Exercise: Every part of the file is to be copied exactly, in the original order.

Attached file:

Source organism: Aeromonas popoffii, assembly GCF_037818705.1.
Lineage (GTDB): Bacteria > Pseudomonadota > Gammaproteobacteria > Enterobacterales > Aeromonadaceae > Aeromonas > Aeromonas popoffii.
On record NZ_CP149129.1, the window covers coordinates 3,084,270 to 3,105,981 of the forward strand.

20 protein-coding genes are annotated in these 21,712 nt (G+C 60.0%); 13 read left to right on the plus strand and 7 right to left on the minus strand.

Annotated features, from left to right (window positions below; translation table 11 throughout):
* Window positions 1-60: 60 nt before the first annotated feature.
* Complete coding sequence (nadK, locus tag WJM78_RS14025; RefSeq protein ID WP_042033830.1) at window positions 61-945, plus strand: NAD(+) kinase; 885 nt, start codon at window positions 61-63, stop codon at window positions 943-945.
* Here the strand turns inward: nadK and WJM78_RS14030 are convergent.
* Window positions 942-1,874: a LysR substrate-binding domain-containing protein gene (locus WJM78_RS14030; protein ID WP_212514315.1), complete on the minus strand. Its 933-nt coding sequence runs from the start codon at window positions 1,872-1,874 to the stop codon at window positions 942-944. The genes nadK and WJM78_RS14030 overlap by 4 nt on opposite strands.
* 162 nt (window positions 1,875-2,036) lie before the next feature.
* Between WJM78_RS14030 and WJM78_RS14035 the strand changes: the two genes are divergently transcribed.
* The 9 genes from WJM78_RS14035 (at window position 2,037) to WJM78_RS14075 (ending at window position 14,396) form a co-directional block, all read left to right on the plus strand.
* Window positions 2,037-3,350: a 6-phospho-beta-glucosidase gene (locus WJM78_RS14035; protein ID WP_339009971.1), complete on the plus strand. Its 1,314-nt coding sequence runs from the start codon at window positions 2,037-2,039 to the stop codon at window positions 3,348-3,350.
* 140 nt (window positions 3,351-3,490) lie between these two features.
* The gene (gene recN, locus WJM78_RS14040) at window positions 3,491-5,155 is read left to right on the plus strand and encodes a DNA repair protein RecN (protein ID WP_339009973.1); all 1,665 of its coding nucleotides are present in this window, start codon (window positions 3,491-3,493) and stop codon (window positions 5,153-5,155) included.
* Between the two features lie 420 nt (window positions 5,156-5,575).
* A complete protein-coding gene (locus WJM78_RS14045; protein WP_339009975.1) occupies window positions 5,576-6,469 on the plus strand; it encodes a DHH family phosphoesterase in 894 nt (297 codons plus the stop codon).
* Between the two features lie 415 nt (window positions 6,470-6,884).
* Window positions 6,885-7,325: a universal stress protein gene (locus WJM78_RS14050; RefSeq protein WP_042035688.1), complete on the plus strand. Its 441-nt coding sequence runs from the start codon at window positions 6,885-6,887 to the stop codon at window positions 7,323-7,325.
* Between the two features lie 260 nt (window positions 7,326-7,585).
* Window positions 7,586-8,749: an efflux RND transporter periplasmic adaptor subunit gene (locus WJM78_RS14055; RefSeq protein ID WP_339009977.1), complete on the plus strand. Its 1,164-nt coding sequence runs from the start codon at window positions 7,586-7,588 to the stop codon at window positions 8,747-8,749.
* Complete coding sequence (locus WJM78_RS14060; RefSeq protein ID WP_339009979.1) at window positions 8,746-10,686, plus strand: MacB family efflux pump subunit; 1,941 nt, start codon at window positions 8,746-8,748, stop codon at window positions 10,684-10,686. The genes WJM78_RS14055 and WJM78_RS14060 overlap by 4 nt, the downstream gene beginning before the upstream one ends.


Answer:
Source organism: Aeromonas popoffii, assembly GCF_037818705.1.
Lineage (GTDB): Bacteria > Pseudomonadota > Gammaproteobacteria > Enterobacterales > Aeromonadaceae > Aeromonas > Aeromonas popoffii.
On record NZ_CP149129.1, the window covers coordinates 3,084,270 to 3,105,981 of the forward strand.

20 protein-coding genes are annotated in these 21,712 nt (G+C 60.0%); 13 read left to right on the plus strand and 7 right to left on the minus strand.

Annotated features, from left to right (window positions below; translation table 11 throughout):
* Window positions 1-60: 60 nt before the first annotated feature.
* Complete coding sequence (nadK, locus tag WJM78_RS14025; RefSeq protein ID WP_042033830.1) at window positions 61-945, plus strand: NAD(+) kinase; 885 nt, start codon at window positions 61-63, stop codon at window positions 943-945.
* Here the strand turns inward: nadK and WJM78_RS14030 are convergent.
* Window positions 942-1,874: a LysR substrate-binding domain-containing protein gene (locus WJM78_RS14030; protein ID WP_212514315.1), complete on the minus strand. Its 933-nt coding sequence runs from the start codon at window positions 1,872-1,874 to the stop codon at window positions 942-944. The genes nadK and WJM78_RS14030 overlap by 4 nt on opposite strands.
* 162 nt (window positions 1,875-2,036) lie before the next feature.
* Between WJM78_RS14030 and WJM78_RS14035 the strand changes: the two genes are divergently transcribed.
* The 9 genes from WJM78_RS14035 (at window position 2,037) to WJM78_RS14075 (ending at window position 14,396) form a co-directional block, all read left to right on the plus strand.
* Window positions 2,037-3,350: a 6-phospho-beta-glucosidase gene (locus WJM78_RS14035; protein ID WP_339009971.1), complete on the plus strand. Its 1,314-nt coding sequence runs from the start codon at window positions 2,037-2,039 to the stop codon at window positions 3,348-3,350.
* 140 nt (window positions 3,351-3,490) lie between these two features.
* The gene (gene recN, locus WJM78_RS14040) at window positions 3,491-5,155 is read left to right on the plus strand and encodes a DNA repair protein RecN (protein ID WP_339009973.1); all 1,665 of its coding nucleotides are present in this window, start codon (window positions 3,491-3,493) and stop codon (window positions 5,153-5,155) included.
* Between the two features lie 420 nt (window positions 5,156-5,575).
* A complete protein-coding gene (locus WJM78_RS14045; protein WP_339009975.1) occupies window positions 5,576-6,469 on the plus strand; it encodes a DHH family phosphoesterase in 894 nt (297 codons plus the stop codon).
* Between the two features lie 415 nt (window positions 6,470-6,884).
* Window positions 6,885-7,325: a universal stress protein gene (locus WJM78_RS14050; RefSeq protein WP_042035688.1), complete on the plus strand. Its 441-nt coding sequence runs from the start codon at window positions 6,885-6,887 to the stop codon at window positions 7,323-7,325.
* Between the two features lie 260 nt (window positions 7,326-7,585).
* Window positions 7,586-8,749: an efflux RND transporter periplasmic adaptor subunit gene (locus WJM78_RS14055; RefSeq protein ID WP_339009977.1), complete on the plus strand. Its 1,164-nt coding sequence runs from the start codon at window positions 7,586-7,588 to the stop codon at window positions 8,747-8,749.
* Complete coding sequence (locus WJM78_RS14060; RefSeq protein ID WP_339009979.1) at window positions 8,746-10,686, plus strand: MacB family efflux pump subunit; 1,941 nt, start codon at window positions 8,746-8,748, stop codon at window positions 10,684-10,686. The genes WJM78_RS14055 and WJM78_RS14060 overlap by 4 nt, the downstream gene beginning before the upstream one ends.